Rutgers professor wins Abel Prize

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Endre Szemerédi, a professor of computer sciences at Rutgers University in the US, has won this year’s Abel Prize, awarded annually by the Norwegian Academy of Science and Letters (Det Norske Vitenskaps-akademi).

The winner of the Abel Prize for 2012, Endre Szemerédi. PHOTO: Det Norske Vitenskaps-akademi

The prize, which carries with it a cash award of NOK 6 million (around USD 1 million), is widely viewed as one of the most prestigious prizes in the field of mathematics in the world. It will be formally presented to Szemerédi at a ceremony in Oslo that’s traditionally attended by King Harald.

Szemerédi, a Hungarian-American mathematician born in Budapest, won the prize “for his fundamental contributions to discrete mathematics and theoretical computer science, and in recognition of the profound and lasting impact of these contributions on additive number theory an ergodic theory,” according to the Abel Committee.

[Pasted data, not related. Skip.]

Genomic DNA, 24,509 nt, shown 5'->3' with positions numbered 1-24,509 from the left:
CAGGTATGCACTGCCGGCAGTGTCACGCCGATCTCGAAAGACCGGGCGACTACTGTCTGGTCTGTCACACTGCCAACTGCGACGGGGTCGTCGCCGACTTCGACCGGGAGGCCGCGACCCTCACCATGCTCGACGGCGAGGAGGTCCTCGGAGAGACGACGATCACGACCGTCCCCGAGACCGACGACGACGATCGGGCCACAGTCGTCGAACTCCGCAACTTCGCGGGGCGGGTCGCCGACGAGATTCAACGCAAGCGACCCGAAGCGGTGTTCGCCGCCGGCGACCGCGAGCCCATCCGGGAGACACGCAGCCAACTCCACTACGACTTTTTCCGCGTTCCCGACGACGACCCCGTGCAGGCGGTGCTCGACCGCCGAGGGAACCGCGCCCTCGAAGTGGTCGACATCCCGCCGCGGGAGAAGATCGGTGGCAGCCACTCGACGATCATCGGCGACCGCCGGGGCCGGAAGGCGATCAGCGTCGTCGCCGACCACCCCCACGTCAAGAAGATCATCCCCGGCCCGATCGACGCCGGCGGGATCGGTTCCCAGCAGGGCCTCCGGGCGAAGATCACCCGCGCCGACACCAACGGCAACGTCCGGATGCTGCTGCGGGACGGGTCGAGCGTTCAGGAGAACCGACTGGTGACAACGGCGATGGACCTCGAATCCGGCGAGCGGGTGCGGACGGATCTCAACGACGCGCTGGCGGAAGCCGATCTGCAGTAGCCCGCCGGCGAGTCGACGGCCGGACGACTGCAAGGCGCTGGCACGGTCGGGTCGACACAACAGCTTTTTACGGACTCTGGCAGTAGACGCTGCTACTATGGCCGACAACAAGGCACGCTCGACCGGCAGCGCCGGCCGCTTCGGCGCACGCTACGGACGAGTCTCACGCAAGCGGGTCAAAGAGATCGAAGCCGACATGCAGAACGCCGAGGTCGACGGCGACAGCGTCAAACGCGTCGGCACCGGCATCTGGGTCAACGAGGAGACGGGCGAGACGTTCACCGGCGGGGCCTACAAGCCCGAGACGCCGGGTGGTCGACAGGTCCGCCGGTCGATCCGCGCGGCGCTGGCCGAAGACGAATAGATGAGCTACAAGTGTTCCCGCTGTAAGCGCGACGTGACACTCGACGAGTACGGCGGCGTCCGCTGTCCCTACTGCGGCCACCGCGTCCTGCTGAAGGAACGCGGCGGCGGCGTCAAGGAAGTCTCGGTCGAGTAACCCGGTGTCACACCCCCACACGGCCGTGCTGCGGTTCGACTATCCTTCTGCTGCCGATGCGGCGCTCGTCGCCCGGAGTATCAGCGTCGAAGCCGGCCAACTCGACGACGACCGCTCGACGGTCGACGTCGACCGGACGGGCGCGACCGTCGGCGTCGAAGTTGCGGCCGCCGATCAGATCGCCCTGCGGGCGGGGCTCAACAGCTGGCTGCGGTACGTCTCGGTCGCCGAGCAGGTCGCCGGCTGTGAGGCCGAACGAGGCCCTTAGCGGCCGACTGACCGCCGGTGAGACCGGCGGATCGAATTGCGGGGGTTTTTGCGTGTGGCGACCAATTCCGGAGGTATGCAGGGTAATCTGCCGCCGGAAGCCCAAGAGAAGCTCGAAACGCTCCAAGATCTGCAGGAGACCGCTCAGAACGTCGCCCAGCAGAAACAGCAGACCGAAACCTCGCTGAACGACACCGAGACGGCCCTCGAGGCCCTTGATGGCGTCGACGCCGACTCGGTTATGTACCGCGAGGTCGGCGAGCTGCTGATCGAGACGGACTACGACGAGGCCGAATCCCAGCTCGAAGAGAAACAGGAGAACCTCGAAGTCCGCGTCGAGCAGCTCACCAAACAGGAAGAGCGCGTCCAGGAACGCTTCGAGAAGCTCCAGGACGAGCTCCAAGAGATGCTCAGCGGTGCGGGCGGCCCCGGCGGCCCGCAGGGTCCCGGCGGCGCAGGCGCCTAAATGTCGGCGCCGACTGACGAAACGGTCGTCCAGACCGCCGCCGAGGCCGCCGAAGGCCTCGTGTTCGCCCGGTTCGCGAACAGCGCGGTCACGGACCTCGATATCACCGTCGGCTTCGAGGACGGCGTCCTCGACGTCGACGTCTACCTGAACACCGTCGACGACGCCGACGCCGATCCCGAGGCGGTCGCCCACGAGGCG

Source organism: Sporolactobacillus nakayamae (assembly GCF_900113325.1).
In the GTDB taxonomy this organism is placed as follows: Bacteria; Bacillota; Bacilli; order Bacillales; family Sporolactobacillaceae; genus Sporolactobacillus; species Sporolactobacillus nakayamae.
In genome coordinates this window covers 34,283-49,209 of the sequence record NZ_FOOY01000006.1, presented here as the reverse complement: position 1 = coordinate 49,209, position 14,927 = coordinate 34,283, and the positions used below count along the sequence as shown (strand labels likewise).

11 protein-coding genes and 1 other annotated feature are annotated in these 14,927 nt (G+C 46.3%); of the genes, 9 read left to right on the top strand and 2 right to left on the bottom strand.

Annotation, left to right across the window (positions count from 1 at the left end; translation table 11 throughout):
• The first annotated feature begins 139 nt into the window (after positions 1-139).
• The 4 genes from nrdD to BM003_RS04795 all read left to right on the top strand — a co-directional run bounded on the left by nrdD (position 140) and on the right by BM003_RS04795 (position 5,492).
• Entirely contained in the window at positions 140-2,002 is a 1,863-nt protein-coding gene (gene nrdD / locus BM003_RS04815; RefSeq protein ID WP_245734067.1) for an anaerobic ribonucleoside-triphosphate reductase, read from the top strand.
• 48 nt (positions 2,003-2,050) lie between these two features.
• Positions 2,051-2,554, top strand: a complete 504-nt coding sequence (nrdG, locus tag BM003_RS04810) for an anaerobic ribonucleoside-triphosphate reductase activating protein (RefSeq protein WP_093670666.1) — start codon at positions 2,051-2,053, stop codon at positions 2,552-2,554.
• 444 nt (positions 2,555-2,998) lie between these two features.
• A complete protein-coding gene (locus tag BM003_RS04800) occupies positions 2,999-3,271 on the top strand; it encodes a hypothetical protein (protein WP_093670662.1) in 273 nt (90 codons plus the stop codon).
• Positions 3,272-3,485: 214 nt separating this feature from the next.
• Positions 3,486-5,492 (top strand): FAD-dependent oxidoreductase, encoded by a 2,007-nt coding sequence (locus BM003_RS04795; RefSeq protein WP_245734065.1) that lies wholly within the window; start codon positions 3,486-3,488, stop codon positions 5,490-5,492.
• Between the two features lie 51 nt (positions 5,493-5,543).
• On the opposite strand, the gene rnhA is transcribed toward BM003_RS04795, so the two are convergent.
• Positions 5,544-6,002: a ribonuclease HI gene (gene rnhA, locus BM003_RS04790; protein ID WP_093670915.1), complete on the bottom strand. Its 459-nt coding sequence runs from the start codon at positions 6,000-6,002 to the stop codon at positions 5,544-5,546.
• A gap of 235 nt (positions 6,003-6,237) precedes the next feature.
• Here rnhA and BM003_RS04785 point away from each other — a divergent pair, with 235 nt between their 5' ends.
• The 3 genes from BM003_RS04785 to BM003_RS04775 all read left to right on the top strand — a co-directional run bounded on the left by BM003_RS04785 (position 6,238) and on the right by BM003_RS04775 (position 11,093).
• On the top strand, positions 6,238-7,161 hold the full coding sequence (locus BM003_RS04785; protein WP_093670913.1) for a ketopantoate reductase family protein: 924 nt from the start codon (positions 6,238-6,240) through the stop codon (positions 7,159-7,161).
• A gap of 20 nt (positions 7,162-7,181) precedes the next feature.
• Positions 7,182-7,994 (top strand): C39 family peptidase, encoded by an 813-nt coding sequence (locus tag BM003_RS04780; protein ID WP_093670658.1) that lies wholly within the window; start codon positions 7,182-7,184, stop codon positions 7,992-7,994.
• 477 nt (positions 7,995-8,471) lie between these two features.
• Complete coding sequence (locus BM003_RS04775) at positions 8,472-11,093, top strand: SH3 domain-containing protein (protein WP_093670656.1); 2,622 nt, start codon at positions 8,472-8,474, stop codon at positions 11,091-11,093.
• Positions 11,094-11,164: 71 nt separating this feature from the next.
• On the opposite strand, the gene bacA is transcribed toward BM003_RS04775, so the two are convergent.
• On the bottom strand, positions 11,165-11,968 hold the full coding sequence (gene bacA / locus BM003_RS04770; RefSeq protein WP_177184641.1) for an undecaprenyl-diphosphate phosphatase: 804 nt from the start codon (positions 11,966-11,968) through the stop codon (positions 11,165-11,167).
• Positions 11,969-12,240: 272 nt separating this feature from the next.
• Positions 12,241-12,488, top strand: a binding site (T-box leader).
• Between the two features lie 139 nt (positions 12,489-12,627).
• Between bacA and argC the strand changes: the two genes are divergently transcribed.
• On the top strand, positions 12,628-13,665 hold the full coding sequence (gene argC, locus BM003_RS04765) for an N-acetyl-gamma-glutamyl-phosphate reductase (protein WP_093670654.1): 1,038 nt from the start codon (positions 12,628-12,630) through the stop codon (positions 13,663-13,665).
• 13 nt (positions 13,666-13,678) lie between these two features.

The committee described descrete mathematics as the study of structures such as graphs, sequences, permutations and geometric configuartions. The mathematics of such structures form the foundation of theoretical computer science and information theory.

“Endre Szemerédi has revolutionized discrete mathematics by introducing ingenious and novel techniques, and by solving many fundamental problems,” wrote the committee in its prize citation (external link).

Szemerédi was said to be “one of the first to realize the importance of theoretical computer science,” and that he also made “deep, important and influential contributions to many other branches of mathematics.”

Szemerédi, age 61, has been a professor at Rutgers University in New Jersey since 1986 and also has held visiting posts at Stanford University, the University of Chicago and the University of South Carolina. He studied at Eötvös Loránd University in Budapest and received his PhD from Moscow State University.

King Harald will award the Abel Prize, named for Norwegian mathematician Niels Henrik Abel, to Szemerédi at a ceremony in Oslo on May 22.

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